FACTBOX - What powers will Egypt's Islamist president have?

CAIRO Mon Jun 25, 2012 9:55pm IST

Egypt's President-elect Mohamed Mursi speaks during his first televised address to the nation at the Egyptian Television headquarters in Cairo June 24, 2012. REUTERS/Stringer

Egypt's President-elect Mohamed Mursi speaks during his first televised address to the nation at the Egyptian Television headquarters in Cairo June 24, 2012.

Credit: Reuters/Stringer

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CAIRO (Reuters) - Mohamed Mursi, Egypt's first freely elected president, has yet to take the oath of office, but his ability to shape the Arab world's biggest nation is limited before he even starts by interim constitutional measures decreed by the army.

The Supreme Council of the Armed Forces (SCAF), which has held executive powers since Hosni Mubarak was ousted last year, issued a constitutional declaration on June 17, just as counting in the presidential vote got underway.

Below is an explanation of what the declaration means for presidential powers:


The Islamist-led lower house of parliament was dissolved by the army after the Supreme Constitutional Court ruled that the process by which it was elected was flawed. Under the army's constitutional declaration, parliament's powers to legislate pass to the military council.

The president has the power to object to any draft law proposed by the SCAF using its legislative powers. But the army council, acting for parliament, can block any legislation proposed by Mursi.


As under the old constitution, the president has the right to pick and appoint the cabinet. But the government, like the president, faces restrictions on what legislation it can pass. The president also has power, in theory, to appoint or dismiss government officials, such as police officials, regional governors and the state prosecutor.


Drawing up Egypt's constitution to replace an old one that underpinned Mubarak's autocratic rule has been the subject of months of wrangling between the SCAF, Islamist, liberals and other political forces.

It is a high-stakes debate because the constitution will set out how the new Egypt will be ruled - determining such issues as the balance of power between parliament and the president, the role and influence of the military and the extent to which Islamic sharia law will be imposed.

The Islamist-led parliament has tried twice to appoint an assembly to draw up the document. The first assembly was dissolved by a court after liberals and others challenged its make-up saying it did not represent Egypt's diversity. A second assembly faces a fresh legal challenge after similar criticism.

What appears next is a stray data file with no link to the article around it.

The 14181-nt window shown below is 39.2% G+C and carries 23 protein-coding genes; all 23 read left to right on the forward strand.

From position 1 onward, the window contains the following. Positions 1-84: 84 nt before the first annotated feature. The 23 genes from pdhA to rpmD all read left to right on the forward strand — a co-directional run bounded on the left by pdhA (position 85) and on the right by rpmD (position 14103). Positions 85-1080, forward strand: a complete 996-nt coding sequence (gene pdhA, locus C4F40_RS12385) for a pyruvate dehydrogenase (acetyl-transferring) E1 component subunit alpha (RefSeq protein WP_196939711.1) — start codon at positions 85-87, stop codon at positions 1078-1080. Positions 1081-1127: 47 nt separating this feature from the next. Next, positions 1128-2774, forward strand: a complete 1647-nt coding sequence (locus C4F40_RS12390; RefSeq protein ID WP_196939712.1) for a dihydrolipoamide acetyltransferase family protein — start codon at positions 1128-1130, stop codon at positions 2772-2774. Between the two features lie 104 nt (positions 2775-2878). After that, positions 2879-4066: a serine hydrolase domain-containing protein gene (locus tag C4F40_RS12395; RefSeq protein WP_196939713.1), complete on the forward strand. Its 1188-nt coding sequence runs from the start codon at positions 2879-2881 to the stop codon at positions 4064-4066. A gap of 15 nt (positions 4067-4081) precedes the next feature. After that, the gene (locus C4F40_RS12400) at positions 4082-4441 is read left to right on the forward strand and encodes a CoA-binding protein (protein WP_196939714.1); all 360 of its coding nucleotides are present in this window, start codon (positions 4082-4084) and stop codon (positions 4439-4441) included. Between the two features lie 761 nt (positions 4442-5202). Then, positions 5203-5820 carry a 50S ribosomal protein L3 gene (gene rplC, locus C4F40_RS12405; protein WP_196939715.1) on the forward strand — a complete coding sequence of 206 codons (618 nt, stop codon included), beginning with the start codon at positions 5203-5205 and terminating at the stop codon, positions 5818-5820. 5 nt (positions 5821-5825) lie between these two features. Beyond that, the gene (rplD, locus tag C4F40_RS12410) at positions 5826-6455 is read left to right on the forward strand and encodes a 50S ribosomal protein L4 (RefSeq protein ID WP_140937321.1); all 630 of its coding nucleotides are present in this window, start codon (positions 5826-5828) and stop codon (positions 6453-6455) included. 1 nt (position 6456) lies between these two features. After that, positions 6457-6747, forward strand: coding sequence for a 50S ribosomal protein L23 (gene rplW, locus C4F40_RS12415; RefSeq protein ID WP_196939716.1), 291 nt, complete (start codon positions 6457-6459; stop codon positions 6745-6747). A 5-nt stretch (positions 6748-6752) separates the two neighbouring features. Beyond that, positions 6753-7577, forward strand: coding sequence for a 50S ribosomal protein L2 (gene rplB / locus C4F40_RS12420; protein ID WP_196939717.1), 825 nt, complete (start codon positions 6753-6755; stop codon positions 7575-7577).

In the SCAF's constitutional declaration, the president, the army and other top officials all have the right to veto any article drafted by the body drawing up the constitution. That could quickly lead to deadlock.

Under the constitutional declaration, if the assembly tasked with writing a new constitution faces any hurdles in completing its job, the SCAF has one week to form another assembly that represents "all forces in society".

This again hands the military a trump card.


The president can only declare war with the SCAF's approval.

The army receives $1.3 billion a year in U.S. military aid because of Egypt's peace deal with Israel. It will not want that threatened by any conflict or to be dragged into another war with Israel after 33 years of peaceful co-existence.


The SCAF is responsible for deciding all matters related to the armed forces. The head of the SCAF, rather than the new president, will be the head of the armed forces until a new constitution is written. This for now puts the army's budget out of control of the president, a potential flashpoint in the struggle to bring the army under civilian control.


The president can call on the military to deal with domestic "disturbances" after getting the approval of the SCAF. The army can be called on by the president to protect vital state facilities and to participate in upholding public security.


In the event that parliament is dissolved, which it was by court order only days before the presidential run-off, the new president takes the oath of office in front of the Supreme Constitutional Court.

Until now, the Muslim Brotherhood - the group banned under Mubarak and from which Mursi resigned after his election - has insisted that the new president will only take his oath in front of parliament. The group insists the dissolution was illegal. (Reporting by Edmund Blair and Tamim Elyan; Editing by Andrew Osborn)

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